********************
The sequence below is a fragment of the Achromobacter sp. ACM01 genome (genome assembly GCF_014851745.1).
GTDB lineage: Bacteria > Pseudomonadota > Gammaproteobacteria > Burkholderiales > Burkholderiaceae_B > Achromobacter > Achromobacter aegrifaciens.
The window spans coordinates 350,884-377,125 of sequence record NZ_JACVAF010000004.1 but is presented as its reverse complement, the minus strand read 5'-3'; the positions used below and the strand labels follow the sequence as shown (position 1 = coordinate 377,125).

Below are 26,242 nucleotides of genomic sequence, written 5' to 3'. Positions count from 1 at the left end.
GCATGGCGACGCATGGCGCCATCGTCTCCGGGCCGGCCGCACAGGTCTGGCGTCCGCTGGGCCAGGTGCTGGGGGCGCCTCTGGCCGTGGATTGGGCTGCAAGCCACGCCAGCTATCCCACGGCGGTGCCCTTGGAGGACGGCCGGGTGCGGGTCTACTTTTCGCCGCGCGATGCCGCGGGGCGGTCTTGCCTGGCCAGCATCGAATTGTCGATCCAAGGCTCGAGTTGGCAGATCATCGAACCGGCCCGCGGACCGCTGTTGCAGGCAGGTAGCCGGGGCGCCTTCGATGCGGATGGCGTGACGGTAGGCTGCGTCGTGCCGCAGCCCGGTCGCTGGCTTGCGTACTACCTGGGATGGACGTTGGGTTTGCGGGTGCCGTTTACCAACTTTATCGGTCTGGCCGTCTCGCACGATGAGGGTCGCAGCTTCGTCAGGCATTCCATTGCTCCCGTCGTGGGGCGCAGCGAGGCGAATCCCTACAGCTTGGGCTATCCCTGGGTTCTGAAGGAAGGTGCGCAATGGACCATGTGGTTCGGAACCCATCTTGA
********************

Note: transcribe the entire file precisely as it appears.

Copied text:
The sequence below is a fragment of the Achromobacter sp. ACM01 genome (genome assembly GCF_014851745.1).
GTDB lineage: Bacteria > Pseudomonadota > Gammaproteobacteria > Burkholderiales > Burkholderiaceae_B > Achromobacter > Achromobacter aegrifaciens.
The window spans coordinates 350,884-377,125 of sequence record NZ_JACVAF010000004.1 but is presented as its reverse complement, the minus strand read 5'-3'; the positions used below and the strand labels follow the sequence as shown (position 1 = coordinate 377,125).

Below are 26,242 nucleotides of genomic sequence, written 5' to 3'. Positions count from 1 at the left end.
GCATGGCGACGCATGGCGCCATCGTCTCCGGGCCGGCCGCACAGGTCTGGCGTCCGCTGGGCCAGGTGCTGGGGGCGCCTCTGGCCGTGGATTGGGCTGCAAGCCACGCCAGCTATCCCACGGCGGTGCCCTTGGAGGACGGCCGGGTGCGGGTCTACTTTTCGCCGCGCGATGCCGCGGGGCGGTCTTGCCTGGCCAGCATCGAATTGTCGATCCAAGGCTCGAGTTGGCAGATCATCGAACCGGCCCGCGGACCGCTGTTGCAGGCAGGTAGCCGGGGCGCCTTCGATGCGGATGGCGTGACGGTAGGCTGCGTCGTGCCGCAGCCCGGTCGCTGGCTTGCGTACTACCTGGGATGGACGTTGGGTTTGCGGGTGCCGTTTACCAACTTTATCGGTCTGGCCGTCTCGCACGATGAGGGTCGCAGCTTCGTCAGGCATTCCATTGCTCCCGTCGTGGGGCGCAGCGAGGCGAATCCCTACAGCTTGGGCTATCCCTGGGTTCTGAAGGAAGGTGCGCAATGGACCATGTGGTTCGGAACCCATCTTGA